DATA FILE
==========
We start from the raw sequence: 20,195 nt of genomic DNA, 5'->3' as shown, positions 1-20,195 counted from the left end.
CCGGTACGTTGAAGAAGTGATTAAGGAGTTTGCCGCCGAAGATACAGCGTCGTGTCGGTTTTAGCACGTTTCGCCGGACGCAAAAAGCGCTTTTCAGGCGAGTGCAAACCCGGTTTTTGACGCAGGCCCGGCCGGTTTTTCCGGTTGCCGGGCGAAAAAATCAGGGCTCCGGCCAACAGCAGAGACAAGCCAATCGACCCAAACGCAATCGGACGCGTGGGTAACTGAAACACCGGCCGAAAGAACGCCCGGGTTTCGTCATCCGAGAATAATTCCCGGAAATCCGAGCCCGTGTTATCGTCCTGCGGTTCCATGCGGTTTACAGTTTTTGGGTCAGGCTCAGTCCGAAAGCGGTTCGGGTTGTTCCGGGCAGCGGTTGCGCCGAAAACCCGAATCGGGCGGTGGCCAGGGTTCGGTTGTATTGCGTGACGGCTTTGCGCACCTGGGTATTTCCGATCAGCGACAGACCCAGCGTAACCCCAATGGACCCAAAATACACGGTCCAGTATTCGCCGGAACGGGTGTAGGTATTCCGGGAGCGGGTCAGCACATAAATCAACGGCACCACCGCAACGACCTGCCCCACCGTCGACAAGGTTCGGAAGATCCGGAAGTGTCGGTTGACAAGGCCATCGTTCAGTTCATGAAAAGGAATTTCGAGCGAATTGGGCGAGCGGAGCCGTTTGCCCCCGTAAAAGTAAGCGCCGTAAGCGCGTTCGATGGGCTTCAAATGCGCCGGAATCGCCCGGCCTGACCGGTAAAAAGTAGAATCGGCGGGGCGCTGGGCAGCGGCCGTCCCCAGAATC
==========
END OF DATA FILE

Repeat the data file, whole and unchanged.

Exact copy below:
We start from the raw sequence: 20,195 nt of genomic DNA, 5'->3' as shown, positions 1-20,195 counted from the left end.
CCGGTACGTTGAAGAAGTGATTAAGGAGTTTGCCGCCGAAGATACAGCGTCGTGTCGGTTTTAGCACGTTTCGCCGGACGCAAAAAGCGCTTTTCAGGCGAGTGCAAACCCGGTTTTTGACGCAGGCCCGGCCGGTTTTTCCGGTTGCCGGGCGAAAAAATCAGGGCTCCGGCCAACAGCAGAGACAAGCCAATCGACCCAAACGCAATCGGACGCGTGGGTAACTGAAACACCGGCCGAAAGAACGCCCGGGTTTCGTCATCCGAGAATAATTCCCGGAAATCCGAGCCCGTGTTATCGTCCTGCGGTTCCATGCGGTTTACAGTTTTTGGGTCAGGCTCAGTCCGAAAGCGGTTCGGGTTGTTCCGGGCAGCGGTTGCGCCGAAAACCCGAATCGGGCGGTGGCCAGGGTTCGGTTGTATTGCGTGACGGCTTTGCGCACCTGGGTATTTCCGATCAGCGACAGACCCAGCGTAACCCCAATGGACCCAAAATACACGGTCCAGTATTCGCCGGAACGGGTGTAGGTATTCCGGGAGCGGGTCAGCACATAAATCAACGGCACCACCGCAACGACCTGCCCCACCGTCGACAAGGTTCGGAAGATCCGGAAGTGTCGGTTGACAAGGCCATCGTTCAGTTCATGAAAAGGAATTTCGAGCGAATTGGGCGAGCGGAGCCGTTTGCCCCCGTAAAAGTAAGCGCCGTAAGCGCGTTCGATGGGCTTCAAATGCGCCGGAATCGCCCGGCCTGACCGGTAAAAAGTAGAATCGGCGGGGCGCTGGGCAGCGGCCGTCCCCAGAATC